Taiwan’s dream baker
Taiwan’s ‘Prince of Bread’ Kevin Wong talks about the bread trends sweeping through his homeland.
KEVIN Wong doesn’t look old enough to be out of school, much less lead a bread masterclass, but the passionate young expert is in a class of his own when it comes to dough.
The 22-year-old’s love of bread began in his teens, as a result of watching a popular reality television show.
“At first, I fell in love with baking and pastry because of the show Cake Boss.
I was 17 or 18. When I went to university, I got more familiar with baking breads, and realised that controlling dough felt very natural to me,” he says.
A graduate of the National Kaohsiung University of Hospitality and Tourism in Taiwan, Wong has been blazing a trail since his undergraduate days, winning the Gold Medal Bread Display at the Food & Hotel Asia 2016 in Singapore and the Bronze Medal Bread Display at the Hong Kong International Culinary Classic (HOFEX) 2015.
As a result of his multiple wins, the Taiwanese media bestowed him the sobriquet ‘Prince of Bread’.
Wong also spent time with French milling company Viron in France, where he learnt more about European-style breads and viennoiserie. He currently works at Master Cao Bakery in Tainan, Taiwan and says his ultimate dream is to one day open his own bakerycum-café.
In Kuala Lumpur recently to lead a series of bread masterclasses at the Academy of Pastry Arts Malaysia, Wong taught participants how to make traditionally soft Taiwanese breads with fillings like mango cheese, red bean and tuna, which he says are all the rage in his homeland.
“In Taiwan, they like mango cheese and other weird-sounding flavours. Taiwanese people also like their breads very soft and stuffed with lots of filling,” he says.
“When I was in France, I tried a lot of French breads and felt like French bread is more about natural flavour. They use fillings like walnuts and dried fruits, and the texture of the bread is sometimes harder. So that’s the main difference between the breads in Taiwan and Europe,” he says.
Wong says however that more middle-income and upper crust Taiwanese are starting to favour crustier European breads, which are also often more expensive.
“In Taiwan, there are two main camps of bread consumers. The first are people from villages who prefer soft Taiwanese sweet bread with different fillings, and the other camp prefers more Europeanskewed breads,” he says.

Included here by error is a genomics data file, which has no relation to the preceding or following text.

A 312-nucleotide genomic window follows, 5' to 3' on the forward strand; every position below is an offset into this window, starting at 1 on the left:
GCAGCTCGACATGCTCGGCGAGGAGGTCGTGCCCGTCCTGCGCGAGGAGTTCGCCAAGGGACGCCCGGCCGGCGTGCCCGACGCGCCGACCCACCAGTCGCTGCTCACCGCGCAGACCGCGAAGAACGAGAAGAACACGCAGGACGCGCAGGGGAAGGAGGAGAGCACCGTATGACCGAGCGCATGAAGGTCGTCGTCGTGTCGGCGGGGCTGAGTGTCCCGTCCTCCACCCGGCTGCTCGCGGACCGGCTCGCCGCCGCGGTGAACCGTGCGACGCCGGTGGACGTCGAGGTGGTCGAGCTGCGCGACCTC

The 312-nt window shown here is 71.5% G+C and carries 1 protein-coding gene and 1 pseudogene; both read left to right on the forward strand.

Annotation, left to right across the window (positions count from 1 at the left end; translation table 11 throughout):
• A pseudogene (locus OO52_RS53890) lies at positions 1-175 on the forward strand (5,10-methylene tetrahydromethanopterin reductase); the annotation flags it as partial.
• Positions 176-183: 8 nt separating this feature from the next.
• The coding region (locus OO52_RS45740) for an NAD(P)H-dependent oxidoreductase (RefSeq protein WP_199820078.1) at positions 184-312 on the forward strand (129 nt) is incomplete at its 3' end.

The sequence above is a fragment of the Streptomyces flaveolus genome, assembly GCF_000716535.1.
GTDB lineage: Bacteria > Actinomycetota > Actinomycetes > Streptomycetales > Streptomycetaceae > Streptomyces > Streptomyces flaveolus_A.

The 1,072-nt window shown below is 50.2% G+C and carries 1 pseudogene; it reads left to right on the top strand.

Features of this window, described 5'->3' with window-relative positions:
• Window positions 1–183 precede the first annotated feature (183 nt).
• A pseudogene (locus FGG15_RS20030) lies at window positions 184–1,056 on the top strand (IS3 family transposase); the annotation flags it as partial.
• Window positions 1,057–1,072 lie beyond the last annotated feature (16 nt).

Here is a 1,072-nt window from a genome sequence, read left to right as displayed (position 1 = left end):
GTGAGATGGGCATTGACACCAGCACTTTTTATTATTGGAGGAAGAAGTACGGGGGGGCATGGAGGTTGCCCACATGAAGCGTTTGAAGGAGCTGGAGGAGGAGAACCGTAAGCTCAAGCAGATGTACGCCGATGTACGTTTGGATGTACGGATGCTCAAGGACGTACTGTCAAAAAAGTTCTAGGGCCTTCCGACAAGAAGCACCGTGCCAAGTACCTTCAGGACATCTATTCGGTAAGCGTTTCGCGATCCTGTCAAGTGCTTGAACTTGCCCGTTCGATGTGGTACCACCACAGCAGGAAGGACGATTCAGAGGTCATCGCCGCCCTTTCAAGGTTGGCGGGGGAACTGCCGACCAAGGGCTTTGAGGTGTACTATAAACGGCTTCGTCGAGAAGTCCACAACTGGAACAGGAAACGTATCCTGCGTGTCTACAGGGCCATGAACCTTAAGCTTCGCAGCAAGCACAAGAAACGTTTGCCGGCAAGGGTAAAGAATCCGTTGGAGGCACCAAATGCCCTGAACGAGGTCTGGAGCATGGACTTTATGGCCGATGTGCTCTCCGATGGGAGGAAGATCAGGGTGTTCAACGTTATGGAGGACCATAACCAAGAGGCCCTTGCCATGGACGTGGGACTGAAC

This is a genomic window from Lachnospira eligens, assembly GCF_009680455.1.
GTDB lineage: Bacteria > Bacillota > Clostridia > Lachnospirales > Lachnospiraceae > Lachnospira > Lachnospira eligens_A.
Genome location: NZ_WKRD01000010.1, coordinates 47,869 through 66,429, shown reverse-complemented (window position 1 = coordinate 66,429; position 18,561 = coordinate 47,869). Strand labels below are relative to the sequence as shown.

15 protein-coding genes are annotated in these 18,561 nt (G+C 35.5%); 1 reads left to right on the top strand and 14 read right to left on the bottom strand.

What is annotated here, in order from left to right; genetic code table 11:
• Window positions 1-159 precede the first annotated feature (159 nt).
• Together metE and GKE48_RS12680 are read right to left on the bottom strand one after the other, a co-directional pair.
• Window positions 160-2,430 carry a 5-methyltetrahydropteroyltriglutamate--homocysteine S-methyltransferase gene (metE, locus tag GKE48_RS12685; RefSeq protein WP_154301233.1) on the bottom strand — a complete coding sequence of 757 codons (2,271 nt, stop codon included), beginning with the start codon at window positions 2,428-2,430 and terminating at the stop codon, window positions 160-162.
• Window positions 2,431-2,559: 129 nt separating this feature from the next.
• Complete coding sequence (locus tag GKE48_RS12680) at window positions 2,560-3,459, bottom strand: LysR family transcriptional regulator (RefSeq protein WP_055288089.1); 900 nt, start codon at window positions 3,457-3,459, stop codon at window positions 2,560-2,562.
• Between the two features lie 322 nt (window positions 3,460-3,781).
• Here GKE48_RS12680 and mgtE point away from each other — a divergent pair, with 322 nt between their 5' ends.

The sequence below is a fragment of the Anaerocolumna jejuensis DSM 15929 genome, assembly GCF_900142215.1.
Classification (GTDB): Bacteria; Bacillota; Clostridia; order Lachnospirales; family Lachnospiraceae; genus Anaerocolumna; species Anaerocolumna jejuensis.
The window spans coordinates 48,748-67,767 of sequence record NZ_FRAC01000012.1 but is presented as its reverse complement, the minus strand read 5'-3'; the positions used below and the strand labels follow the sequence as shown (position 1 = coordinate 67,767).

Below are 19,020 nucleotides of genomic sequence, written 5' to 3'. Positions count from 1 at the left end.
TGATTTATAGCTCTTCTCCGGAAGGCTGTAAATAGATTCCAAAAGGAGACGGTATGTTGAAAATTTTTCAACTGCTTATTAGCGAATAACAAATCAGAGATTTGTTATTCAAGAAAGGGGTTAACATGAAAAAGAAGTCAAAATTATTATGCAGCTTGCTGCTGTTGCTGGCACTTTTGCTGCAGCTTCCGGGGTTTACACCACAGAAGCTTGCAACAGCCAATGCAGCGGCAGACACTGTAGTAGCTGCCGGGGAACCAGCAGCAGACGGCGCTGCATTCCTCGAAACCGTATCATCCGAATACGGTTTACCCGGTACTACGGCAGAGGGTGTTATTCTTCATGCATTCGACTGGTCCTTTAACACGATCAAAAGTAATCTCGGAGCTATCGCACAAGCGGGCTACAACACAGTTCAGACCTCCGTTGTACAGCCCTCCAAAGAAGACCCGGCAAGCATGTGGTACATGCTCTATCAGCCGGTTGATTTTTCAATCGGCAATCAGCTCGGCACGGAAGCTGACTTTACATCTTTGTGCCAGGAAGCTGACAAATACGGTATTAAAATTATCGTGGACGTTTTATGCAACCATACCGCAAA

Wong says it is heartening for him to see that more and more people are embracing baking bread at home.
He says whether you’re a novice or have a little more experience making bread, there are plenty of recipes out there that anyone can easily replicate at home. Like his recipe for mango cheese buns, for example.
“Mango cheese buns are easy to make, in terms of controlling the dough texture. And most importantly, ingredients like mango puree and cream cheese are easy to find everywhere,” he says.
Another recipe that Wong says is easy to master is his recipe for Japanese polo buns.
“The Japanese polo bun is crispy on the outside and soft on the inside. It has a longer shelf life than the softer-style Taiwanese polo bun and you can keep it in the chiller for two to three days,” he says.
MANGO CHEESE BUN
For the bun
270g high protein bread flour
15g milk powder
1/4 tsp salt
1/4 tsp yeast
For the mango cheese filling
500g cream cheese
60g custard powder
75g icing sugar
150g mango puree
Mix all the dry bun ingredients in a large bowl. Make a well in the centre and add water and butter. Mix until well combined. On a clean surface, knead the dough until it looks shiny. In a large greased bowl, proof the dough for 1 hour.
Punch and flatten dough, fold it and roll and shape into 10 mini baguette sizes. Proof for 50 minutes then bake in preheated oven at 170°C for 20 minutes. Cool bread.
Mix all the ingredients for the filling together and place in a piping bag. Slit the top of each bread with a sharp knife and pipe filling in the middle.
JAPANESE-STYLE POLO BUN
For the bun
270g high protein bread flour 15g milk powder
1/4 tsp salt
1/4 tsp yeast
salted butter, for filling
For the crust
520g caster sugar
1 lime, zested
1 vanilla pod
960g cake flour
Mix all the dry bun ingredients in a large bowl. Make a well in the centre and add water and butter. Mix until well combined. Knead the dough until it looks shiny. In a large greased bowl, proof the dough for 1 hour. Punch the dough down, divide and shape into 10 round buns. Place on a baking tray. Let the dough rest for 25 minutes, and proof for another 50 minutes. Make an incision through the middle of each bun and put a tablespoon of salted butter inside.
Pre-heat oven to 170°C. For the crust, mix all the ingredients together and divide into 10 portions. Cover the top of each bread with the crust mixture, make long lines across each bun with a knife and sprinkle with sugar. Bake for 12 minutes.
Wong may be only 22, but he’s already bagged a number of awards, earning him the moniker ‘Prince of Bread’ in Taiwan. His dream is to open a bakerycum-cafe in Taiwan or another country.